The Origins of London’s Famous Red Bus
In the early 1900s a man called Arthur Salisbury Jones a City of London stockbroker had a vision to start large scale motorised bus operations all over the United Kingdom.
In 1905 he started the London Motor Omnibus Company which first operated from a small tin hut in Hookers Road Walthamstow. It was from then onwards that the company started to become a serious competitor to the now outdated horse bus operations in London.
Arthur Salisbury Jones had a vision which was not just to control all the bus operations in the United Kingdom but to also build buses and lorries at his works in Walthamstow.
Miles Daimler BusMayor of London
Despite many setbacks in production the company started to assemble vehicles that might one day he believed would become world beaters, however, only a few London Motor Omnibus Company vehicles were eventually constructed.
To overcome his growing fleet operational difficulties Arthur Salisbury Jones then decided to purchase the smart and reliable Miles Daimler bus built in Germany to use on his bus services in London.
His decision to buy these buses soon started to pay off with the public preferring to ride on his slick warm lit buses than a cold, damp, and overcrowded horse bus.
Leytonstone High Road & BearmansMayor of London
The London General Omnibus Company
Waiting in the wings was the London General Omnibus Company who was then still struggling to move forward from horse bus to petrol bus operations in London.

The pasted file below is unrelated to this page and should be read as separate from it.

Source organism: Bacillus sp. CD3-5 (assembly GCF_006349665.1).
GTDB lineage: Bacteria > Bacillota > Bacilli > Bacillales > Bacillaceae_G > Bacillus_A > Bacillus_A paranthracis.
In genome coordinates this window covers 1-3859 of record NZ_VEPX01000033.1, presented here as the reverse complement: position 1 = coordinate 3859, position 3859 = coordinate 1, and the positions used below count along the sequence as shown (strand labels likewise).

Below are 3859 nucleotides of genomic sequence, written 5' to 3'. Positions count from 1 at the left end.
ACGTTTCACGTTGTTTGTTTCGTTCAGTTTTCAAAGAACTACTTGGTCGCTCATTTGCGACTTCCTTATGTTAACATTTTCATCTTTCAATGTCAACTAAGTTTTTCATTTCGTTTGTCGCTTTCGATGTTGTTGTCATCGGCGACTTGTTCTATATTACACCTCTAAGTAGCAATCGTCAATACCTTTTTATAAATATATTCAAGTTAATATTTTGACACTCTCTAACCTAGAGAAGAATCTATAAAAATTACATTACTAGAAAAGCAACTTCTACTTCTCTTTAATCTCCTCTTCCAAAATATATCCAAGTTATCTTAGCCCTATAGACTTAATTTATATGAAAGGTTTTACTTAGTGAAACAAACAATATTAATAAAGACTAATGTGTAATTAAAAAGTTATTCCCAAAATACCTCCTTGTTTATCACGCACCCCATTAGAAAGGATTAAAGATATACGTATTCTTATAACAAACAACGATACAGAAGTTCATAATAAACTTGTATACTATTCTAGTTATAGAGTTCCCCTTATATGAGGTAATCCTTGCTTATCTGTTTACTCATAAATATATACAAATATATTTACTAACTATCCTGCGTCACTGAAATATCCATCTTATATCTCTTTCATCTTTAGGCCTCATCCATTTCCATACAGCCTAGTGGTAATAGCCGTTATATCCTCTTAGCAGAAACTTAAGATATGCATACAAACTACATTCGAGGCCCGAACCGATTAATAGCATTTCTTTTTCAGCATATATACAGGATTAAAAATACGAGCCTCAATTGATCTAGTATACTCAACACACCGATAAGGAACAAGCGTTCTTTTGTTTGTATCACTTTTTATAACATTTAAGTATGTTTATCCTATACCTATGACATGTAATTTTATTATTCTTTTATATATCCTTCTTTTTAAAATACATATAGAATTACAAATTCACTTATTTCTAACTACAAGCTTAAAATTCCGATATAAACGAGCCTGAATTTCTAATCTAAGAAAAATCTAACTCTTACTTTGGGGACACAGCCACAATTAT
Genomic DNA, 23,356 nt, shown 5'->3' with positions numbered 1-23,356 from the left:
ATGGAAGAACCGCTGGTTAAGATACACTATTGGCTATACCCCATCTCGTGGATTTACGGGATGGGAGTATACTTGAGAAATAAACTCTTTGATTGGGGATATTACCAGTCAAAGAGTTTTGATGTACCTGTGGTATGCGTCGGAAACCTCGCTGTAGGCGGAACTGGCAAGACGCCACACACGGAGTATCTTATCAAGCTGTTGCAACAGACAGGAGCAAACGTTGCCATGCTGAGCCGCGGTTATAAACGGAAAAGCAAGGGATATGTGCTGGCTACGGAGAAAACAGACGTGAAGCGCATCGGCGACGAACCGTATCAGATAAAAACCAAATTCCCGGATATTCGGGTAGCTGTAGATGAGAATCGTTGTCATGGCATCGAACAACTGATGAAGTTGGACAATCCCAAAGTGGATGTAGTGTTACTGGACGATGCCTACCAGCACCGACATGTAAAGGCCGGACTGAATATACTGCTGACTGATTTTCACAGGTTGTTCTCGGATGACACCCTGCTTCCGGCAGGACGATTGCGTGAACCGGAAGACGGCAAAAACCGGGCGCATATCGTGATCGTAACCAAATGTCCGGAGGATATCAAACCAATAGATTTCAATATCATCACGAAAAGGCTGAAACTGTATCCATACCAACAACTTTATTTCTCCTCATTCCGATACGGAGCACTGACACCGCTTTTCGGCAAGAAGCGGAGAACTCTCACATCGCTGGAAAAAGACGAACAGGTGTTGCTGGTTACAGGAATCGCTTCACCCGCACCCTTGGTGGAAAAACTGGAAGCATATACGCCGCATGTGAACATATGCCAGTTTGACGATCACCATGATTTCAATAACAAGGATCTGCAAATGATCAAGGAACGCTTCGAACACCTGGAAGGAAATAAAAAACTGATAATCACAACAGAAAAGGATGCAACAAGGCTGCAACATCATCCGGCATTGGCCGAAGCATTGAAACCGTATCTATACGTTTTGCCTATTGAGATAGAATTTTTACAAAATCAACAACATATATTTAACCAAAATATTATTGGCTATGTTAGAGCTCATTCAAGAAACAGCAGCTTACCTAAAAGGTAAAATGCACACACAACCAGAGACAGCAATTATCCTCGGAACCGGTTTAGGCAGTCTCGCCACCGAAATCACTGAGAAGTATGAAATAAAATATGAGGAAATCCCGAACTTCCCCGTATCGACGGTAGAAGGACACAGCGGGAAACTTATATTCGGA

An amalgamation or takeover with the London General Omnibus Company soon followed, making them overnight the largest petrol bus operators in London The General now not only inherited 885 buses but a very useful large works at Walthamstow.
B Type Bus (1910)Mayor of London
The first prototype bus was named the X and was a great success. The B Type bus design soon followed which was also constructed at the Walthamstow works. This was the first standardised built bus in the world.
The B type bus now gave the General the firm foundation it required, proudly proclaiming to the world “Open air buses to everywhere” The company’s buses were all painted red to clearly distinguish the general’s buses from other operators.
B Type TruckMayor of London
The new trading named was called the Associated Equipment Company or known today by millions of people all around the world as just AEC. As the company began to grow further World War One had now began which brought the development of motor buses in Britain to a grinding halt.
By then the company had been producing about 28 new B Type buses a week, with a grand total of 3,000 finally being produced.
Y Type Military TruckMayor of London
The war years started to see a severe test for the vehicles and those at Walthamstow responsible for their production. The B Type bus was adapted as a troop carrier with some 1,300 being acquired by the War Department.
Most of these saw service in France, hence the famous saying ”Born in Walthamstow, and Died in France”.
LNER Steam Locomotive 9635 at Leytonstone StationMayor of London
The World’s First Fully Automated Underground Railway the Victoria Line 1968